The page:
to love, to like [verb] [hield, gehouden]
Today's word is the elementary "houden van", which can also be applied in a non-romantic context, for example when talking about food.
– "Ik hou van jou!"
("I love you!" For those of you who study Dutch grammar, in the case of the verb "houden", the "d" can be omitted in the first person and is in fact more common than "ik houd". Don't ask us why this is the case 😉 )
– "Maar… Hou je dan niet meer van me?"
("But… Don't you love me anymore (then)?" You can substitute "je" by "jou" "jij" and "me" by "mij" in case you want to emphasize.)
– "Hier, neem maar een hapje!" – "Nee bedankt, ik hou niet van witlof."
("Here, take a bite!" – "No thanks, I do not like chicory.")
– "Zij houdt heel erg van sla!"
("She loves lettuce!" If you leave out the "heel erg" ("very much"), it will translate to just "she likes lettuce". An alternative is to use the expression "gek zijn op" (see below).)
– "Ga je nog skieën dit jaar?" – "Misschien, maar ik hou sowieso meer van snowboarden."
("Do you have plans to go skiing this year? – "Maybe, but I am more into snowboarding anyway." Literally: "Are you (still) going to ski this year?" The word "sowieso" is adopted from German.)
– "Lekker vinden": to find something tasty (in this context).
– "Als kind vond Sander witlof niet lekker."
("When he was a child, Sander did not like chicory." Literally: "As child …")
– "Gek zijn op": to be crazy about something/somebody, to (really) love something/somebody.
– "Ik ben gek op chocola!"
("I love chocolate!" You will sometimes also hear "ik ben dol op…")
The Dutch are not generous with "I-love-you's". In general "houden van" is used amorously (but not until a relationship has evolved seriously). It can be used among friends, or between children and parents, but this is not done on a frequent basis, contrary to what seems to be the case in the U.S. (at least that is the impression we get from watching U.S. movies 😉 )
Could you please explain what is the difference between houden van, lusten, geven om and willen. I know they all mean like but in what sense each one.
Irini, this is a good question, thank you. We will try to answer it soon.
We have covered “Lusten” today, so that’s “one down” 🙂
How about “Ik zie je graag” as a related expression, or is it only used in Belgium?
“Ik zie je graag” in the meaning of “I love you” is only used in Belgium and I am not sure if it has the exact same meaning (Flemish people are invited to comment).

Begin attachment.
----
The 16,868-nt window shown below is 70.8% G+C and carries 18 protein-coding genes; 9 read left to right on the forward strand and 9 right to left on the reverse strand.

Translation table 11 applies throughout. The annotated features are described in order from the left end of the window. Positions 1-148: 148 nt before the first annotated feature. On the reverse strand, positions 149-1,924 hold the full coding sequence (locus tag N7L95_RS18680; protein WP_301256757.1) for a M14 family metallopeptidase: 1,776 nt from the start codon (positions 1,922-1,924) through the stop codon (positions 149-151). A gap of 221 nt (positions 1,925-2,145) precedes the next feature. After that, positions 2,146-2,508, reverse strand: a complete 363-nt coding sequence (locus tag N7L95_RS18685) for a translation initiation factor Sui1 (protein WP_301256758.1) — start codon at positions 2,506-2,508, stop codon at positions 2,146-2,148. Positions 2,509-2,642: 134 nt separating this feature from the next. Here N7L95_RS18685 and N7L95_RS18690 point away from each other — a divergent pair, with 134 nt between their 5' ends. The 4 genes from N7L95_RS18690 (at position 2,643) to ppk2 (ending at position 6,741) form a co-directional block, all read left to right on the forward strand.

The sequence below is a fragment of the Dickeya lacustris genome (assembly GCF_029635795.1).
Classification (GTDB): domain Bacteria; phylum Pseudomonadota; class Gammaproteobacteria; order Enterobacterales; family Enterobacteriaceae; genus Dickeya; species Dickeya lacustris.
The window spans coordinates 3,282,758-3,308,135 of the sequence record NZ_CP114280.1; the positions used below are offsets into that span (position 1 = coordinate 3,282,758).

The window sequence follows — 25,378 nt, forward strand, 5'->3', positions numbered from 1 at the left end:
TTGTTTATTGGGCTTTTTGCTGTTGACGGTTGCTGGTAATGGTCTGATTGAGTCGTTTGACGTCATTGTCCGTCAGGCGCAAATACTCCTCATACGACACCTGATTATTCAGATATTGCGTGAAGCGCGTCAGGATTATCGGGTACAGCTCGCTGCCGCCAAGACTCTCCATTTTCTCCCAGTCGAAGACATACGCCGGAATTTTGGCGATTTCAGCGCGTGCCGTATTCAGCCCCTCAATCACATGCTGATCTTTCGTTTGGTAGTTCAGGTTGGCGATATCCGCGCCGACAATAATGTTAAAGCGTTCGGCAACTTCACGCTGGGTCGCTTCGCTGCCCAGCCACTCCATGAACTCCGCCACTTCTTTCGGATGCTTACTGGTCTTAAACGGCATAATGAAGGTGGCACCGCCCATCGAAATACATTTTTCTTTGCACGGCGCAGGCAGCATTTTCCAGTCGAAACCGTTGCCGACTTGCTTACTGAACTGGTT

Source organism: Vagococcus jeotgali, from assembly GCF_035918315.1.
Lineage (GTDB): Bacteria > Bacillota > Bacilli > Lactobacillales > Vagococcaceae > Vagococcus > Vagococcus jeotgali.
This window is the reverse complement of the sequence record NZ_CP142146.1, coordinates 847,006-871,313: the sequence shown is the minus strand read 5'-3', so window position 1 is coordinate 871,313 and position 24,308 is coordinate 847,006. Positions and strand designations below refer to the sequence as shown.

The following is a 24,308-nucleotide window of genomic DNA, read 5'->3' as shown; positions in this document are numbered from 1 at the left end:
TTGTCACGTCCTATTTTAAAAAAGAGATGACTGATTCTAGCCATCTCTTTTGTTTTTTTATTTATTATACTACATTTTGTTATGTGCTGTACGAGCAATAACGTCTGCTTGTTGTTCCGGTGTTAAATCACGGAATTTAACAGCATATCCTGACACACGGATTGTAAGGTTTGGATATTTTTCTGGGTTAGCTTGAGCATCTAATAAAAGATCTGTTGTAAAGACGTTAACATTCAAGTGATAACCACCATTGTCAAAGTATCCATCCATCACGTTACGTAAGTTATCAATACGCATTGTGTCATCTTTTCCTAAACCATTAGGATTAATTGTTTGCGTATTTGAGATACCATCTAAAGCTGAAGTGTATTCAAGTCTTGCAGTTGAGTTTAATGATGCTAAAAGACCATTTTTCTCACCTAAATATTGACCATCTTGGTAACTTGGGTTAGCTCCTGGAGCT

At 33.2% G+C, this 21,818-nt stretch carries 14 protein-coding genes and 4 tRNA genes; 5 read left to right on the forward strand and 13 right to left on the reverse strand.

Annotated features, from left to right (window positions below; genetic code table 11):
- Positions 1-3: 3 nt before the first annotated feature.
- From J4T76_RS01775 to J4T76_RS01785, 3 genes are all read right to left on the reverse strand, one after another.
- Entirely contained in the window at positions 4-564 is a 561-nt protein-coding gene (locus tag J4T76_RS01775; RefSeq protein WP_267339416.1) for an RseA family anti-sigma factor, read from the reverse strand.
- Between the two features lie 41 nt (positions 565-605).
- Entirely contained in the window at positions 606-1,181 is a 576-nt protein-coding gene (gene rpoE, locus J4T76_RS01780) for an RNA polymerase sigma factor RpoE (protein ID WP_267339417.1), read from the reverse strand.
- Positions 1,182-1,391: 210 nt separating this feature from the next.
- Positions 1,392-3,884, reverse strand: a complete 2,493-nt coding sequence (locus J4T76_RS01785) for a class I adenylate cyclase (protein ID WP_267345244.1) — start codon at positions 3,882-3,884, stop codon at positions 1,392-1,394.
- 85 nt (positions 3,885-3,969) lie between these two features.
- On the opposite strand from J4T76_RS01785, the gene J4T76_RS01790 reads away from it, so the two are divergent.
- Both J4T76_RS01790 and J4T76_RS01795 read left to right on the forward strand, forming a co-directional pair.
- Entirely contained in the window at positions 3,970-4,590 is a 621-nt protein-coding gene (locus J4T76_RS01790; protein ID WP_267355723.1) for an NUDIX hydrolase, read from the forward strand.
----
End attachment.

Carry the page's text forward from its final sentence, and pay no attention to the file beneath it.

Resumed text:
In the Netherlands it is not used that way, in fact people would understand it as “I enjoy seeing you” which is of course not the same thing (and you would not use this expression to say that).
Groetjes – Sander
ik zie je graag means the exact same thing as ik hou van je.
– “Maar… Hou je dan niet meer van me?”
(“But… Don’t you love me anymore (then)?” You can substitute “je” by “jou” and “me” by “mij” in case you want to emphasize.)
–> you can substitute “je” by “jij” an not “jou”
I’m from Mexico, currently studing Dutch, as I really like your language and country. For me it was funny to find out that “houden van” is not of frequent basis. In México, we use love expressions (“te quiero”, “te amo”, “te adoro”, etc…) all the time.
Hi Adriana, I guess we are modest with our emotions 🙂
By the way, ‘querer’ is ‘willen’ in Dutch (‘to want (something/somebody)’). However when you say ‘ik wil je’ (literally ‘I want you’) without any context, it always has a sexual connotation. Perhaps good to know 🙂
I’m in trouble with the word “sowieso”. I just can’t figure out when I should use it, and I hear it used all the time everywhere.
I can imagine it is tricky to master. The general English translation of ‘sowieso’ (which is taken from German by the way) would be:
– anyhow; or
– in any case.
“Zullen we nog even snel een kadootje kopen, of is het asociaal om dan te laat te komen?” – “Ach, laten we het maar doen, want we zijn sowieso te laat.”
(“Shall we quickly buy a present or will it be rude to arrive late?” – “Oh well, let’s do it, we are late anyhow.”)
bedankt! strange that I consider a word that comes from German so important to give to my Dutch a real “Dutch touch”!